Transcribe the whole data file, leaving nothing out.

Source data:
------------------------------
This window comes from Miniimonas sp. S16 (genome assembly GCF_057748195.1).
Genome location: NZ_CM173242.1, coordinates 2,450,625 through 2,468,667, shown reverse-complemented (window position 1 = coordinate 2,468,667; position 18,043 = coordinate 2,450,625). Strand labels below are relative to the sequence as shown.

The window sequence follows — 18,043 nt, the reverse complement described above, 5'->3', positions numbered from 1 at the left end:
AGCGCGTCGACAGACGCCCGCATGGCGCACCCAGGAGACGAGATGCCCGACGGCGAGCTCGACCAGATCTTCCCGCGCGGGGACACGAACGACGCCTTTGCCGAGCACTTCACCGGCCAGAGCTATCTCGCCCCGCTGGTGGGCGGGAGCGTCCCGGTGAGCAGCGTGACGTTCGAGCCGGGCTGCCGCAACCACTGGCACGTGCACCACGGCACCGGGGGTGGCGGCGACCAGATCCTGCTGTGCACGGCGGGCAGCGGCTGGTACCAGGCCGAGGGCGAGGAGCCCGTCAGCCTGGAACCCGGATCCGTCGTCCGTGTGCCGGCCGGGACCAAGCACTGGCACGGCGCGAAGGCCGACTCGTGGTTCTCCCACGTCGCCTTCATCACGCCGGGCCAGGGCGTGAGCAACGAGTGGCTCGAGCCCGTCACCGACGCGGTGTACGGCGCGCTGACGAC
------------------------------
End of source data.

This window comes from Miniimonas sp. S16 (genome assembly GCF_057748195.1).
Genome location: NZ_CM173242.1, coordinates 2,450,625 through 2,468,667, shown reverse-complemented (window position 1 = coordinate 2,468,667; position 18,043 = coordinate 2,450,625). Strand labels below are relative to the sequence as shown.

The window sequence follows — 18,043 nt, the reverse complement described above, 5'->3', positions numbered from 1 at the left end:
AGCGCGTCGACAGACGCCCGCATGGCGCACCCAGGAGACGAGATGCCCGACGGCGAGCTCGACCAGATCTTCCCGCGCGGGGACACGAACGACGCCTTTGCCGAGCACTTCACCGGCCAGAGCTATCTCGCCCCGCTGGTGGGCGGGAGCGTCCCGGTGAGCAGCGTGACGTTCGAGCCGGGCTGCCGCAACCACTGGCACGTGCACCACGGCACCGGGGGTGGCGGCGACCAGATCCTGCTGTGCACGGCGGGCAGCGGCTGGTACCAGGCCGAGGGCGAGGAGCCCGTCAGCCTGGAACCCGGATCCGTCGTCCGTGTGCCGGCCGGGACCAAGCACTGGCACGGCGCGAAGGCCGACTCGTGGTTCTCCCACGTCGCCTTCATCACGCCGGGCCAGGGCGTGAGCAACGAGTGGCTCGAGCCCGTCACCGACGCGGTGTACGGCGCGCTGACGAC